Results for 'Domains'

365 found
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  1. Domains, Plural Truth, and Mixed Atomic Propositions.Jeremy Wyatt - 2013 - Philosophical Studies 166 (S1):225-236.
    In this paper, I discuss two concerns for pluralist truth theories: a concern about a key detail of these theories and a concern about their viability. The detail-related concern is that pluralists have relied heavily upon the notion of a domain, but it is not transparent what they take domains to be. Since the notion of a domain has been present in philosophy for some time, it is important for many theorists, not only truth pluralists, to be clear on (...)
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  2. Sticky Situations: 'Force' and Quantifier Domains.Matthew Mandelkern & Jonathan Phillips - forthcoming - Semantics and Linguistic Theory 28.
    When do we judge that someone was forced to do what they did? One relatively well-established finding is that subjects tend to judge that agents were not forced to do actions when those actions violate norms. A surprising discovery of Young & Phillips 2011 is that this effect seems to disappear when we frame the relevant ‘force’-claim in the active rather than passive voice ('X forced Y to φ ' vs. 'Y was forced to φ by X'). Young and Phillips (...)
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  3. Natural Kinds, Causes and Domains: Khalidi on How Science Classifies Things.Vincenzo Politi - 2015 - Studies in History and Philosophy of Science Part A 54:132-137.
    Natural Categories and Human Kinds is a recent and timely contribution to current debate on natural kinds. Because of the growing sophistication of this debate, it is necessary to make careful distinctions in order to appreciate the originality of Khalidi’s position. Khalidi’s view on natural kinds is naturalistic: if we want to know what Nature’s joints really are, we should look at the actual carving job carried out by our best scientific practices. Like LaPorte, Khalidi is a fallibilist: our best (...)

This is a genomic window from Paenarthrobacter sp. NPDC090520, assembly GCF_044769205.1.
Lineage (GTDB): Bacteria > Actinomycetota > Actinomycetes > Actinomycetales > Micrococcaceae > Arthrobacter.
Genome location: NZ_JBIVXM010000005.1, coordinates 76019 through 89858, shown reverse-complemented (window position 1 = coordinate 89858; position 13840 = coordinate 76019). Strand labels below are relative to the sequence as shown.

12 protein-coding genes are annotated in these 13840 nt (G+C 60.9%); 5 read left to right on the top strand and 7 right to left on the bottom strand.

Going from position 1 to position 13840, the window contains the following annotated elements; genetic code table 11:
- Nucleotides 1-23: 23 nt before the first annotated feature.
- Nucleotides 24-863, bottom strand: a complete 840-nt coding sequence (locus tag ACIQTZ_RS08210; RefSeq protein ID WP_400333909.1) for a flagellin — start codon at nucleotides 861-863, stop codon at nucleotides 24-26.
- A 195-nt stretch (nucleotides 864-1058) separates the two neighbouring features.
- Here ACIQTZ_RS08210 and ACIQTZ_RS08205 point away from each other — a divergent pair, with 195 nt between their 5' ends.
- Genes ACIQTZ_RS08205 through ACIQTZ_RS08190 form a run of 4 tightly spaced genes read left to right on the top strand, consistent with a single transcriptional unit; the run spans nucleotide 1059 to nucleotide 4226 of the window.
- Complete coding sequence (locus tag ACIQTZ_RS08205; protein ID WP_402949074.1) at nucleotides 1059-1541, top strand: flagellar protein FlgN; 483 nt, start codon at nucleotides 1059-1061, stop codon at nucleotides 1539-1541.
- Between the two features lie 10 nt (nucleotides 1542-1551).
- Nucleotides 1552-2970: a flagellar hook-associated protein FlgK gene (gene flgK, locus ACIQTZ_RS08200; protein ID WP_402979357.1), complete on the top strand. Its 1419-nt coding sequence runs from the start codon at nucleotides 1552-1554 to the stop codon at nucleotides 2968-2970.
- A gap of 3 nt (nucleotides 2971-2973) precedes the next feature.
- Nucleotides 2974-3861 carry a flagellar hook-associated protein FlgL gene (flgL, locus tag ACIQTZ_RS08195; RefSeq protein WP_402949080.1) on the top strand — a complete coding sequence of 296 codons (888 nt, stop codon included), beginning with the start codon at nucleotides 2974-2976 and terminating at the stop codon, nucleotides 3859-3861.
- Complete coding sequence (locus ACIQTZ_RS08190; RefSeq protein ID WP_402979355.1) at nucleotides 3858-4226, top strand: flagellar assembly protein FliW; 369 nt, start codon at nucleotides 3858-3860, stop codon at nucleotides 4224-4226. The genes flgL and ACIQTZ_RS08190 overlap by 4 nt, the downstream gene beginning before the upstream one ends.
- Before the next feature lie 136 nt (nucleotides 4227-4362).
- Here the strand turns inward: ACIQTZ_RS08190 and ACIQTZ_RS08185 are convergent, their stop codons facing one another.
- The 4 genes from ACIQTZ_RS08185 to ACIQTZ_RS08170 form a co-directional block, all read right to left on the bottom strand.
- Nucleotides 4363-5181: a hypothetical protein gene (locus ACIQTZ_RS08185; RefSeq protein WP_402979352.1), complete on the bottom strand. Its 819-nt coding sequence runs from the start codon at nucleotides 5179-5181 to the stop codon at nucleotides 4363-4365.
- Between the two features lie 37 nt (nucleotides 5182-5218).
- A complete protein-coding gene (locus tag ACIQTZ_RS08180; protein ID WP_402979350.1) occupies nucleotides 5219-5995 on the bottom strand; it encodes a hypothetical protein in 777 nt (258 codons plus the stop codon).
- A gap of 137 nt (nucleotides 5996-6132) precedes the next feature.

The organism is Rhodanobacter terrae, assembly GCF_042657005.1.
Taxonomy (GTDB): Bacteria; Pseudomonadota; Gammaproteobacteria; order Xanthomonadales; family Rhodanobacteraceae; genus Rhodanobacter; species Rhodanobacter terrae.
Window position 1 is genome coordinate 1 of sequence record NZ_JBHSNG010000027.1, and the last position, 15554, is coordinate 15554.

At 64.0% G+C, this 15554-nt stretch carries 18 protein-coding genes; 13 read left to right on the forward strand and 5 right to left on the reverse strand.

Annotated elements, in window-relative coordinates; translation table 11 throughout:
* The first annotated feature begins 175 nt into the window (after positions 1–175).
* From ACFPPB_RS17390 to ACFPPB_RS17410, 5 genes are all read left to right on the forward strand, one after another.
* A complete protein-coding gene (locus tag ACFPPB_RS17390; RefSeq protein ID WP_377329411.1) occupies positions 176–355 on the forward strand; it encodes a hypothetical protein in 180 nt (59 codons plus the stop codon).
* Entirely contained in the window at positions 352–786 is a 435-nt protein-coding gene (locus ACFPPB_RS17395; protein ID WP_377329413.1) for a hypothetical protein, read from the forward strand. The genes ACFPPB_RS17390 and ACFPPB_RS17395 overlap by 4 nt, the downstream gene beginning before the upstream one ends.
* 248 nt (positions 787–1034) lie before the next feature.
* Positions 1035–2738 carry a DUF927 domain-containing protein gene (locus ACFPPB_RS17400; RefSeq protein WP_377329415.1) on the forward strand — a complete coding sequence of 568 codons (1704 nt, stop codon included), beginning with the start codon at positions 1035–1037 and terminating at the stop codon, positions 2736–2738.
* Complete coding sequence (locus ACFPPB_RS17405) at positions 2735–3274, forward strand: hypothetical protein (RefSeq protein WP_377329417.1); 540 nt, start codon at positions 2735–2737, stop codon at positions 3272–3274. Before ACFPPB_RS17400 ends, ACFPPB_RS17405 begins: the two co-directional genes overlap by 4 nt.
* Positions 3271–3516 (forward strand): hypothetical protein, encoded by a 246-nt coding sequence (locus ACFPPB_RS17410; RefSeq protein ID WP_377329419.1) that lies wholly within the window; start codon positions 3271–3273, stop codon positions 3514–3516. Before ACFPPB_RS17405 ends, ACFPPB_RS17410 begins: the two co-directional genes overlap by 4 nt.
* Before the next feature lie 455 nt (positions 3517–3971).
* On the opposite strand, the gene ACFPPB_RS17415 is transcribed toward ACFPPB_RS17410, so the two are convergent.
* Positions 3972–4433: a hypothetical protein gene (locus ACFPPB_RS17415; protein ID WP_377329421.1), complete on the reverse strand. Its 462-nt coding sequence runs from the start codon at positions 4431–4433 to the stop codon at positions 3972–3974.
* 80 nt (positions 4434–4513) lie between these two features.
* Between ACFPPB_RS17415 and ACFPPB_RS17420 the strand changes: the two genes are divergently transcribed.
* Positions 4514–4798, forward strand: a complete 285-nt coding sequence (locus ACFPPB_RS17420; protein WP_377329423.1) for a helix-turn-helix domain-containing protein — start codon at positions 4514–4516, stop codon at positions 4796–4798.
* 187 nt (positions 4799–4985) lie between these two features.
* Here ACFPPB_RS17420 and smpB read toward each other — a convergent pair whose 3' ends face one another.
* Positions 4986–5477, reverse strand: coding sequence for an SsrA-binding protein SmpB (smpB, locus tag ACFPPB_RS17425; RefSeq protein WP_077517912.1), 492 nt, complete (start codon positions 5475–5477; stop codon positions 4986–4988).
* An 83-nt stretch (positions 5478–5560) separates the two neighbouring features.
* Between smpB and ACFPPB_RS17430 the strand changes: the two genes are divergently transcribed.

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  4. Sensorimotor Grounding and Reused Cognitive Domains.Maria Brincker - 2010 - Behavioral and Brain Sciences 33 (4):270--271.
    Anderson suggests that theories of sensorimotor grounding are too narrow to account for his findings of widespread supporting multiple different cognitive I call some of the methodological assumptions underlying this conclusion into question, and suggest that his examples reaffirm rather than undermine the special status of sensorimotor processes in cognitive evolution.
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  5. Domains of Discourse.Philip Hugly & Charles Sayward - 1987 - Logique Et Analyse 117 (17):173-176.
    Suppose there is a domain of discourse of English, then everything of which any predicate is true is a member of that domain. If English has a domain of discourse, then, since ‘is a domain of discourse of English’ is itself a predicate of English and true of that domain, that domain is a member of itself. But nothing is a member of itself. Thus English has no domain of discourse. We defend this argument and go on to argue to (...)
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  6. Distributed Cognition: Domains and Dimensions.John Sutton - 2006 - Pragmatics and Cognition 14 (2):235-247.
    Synthesizing the domains of investigation highlighted in current research in distributed cognition and related fields, this paper offers an initial taxonomy of the overlapping types of resources which typically contribute to distributed or extended cognitive systems. It then outlines a number of key dimensions on which to analyse both the resulting integrated systems and the components which coalesce into more or less tightly coupled interaction over the course of their formation and renegotiation.
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  7. Evolutionary Debunking Arguments in Three Domains: Fact, Value, and Religion.S. Wilkins John & E. Griffiths Paul - 2012 - In James Maclaurin Greg Dawes (ed.), A New Science of Religion. Routledge.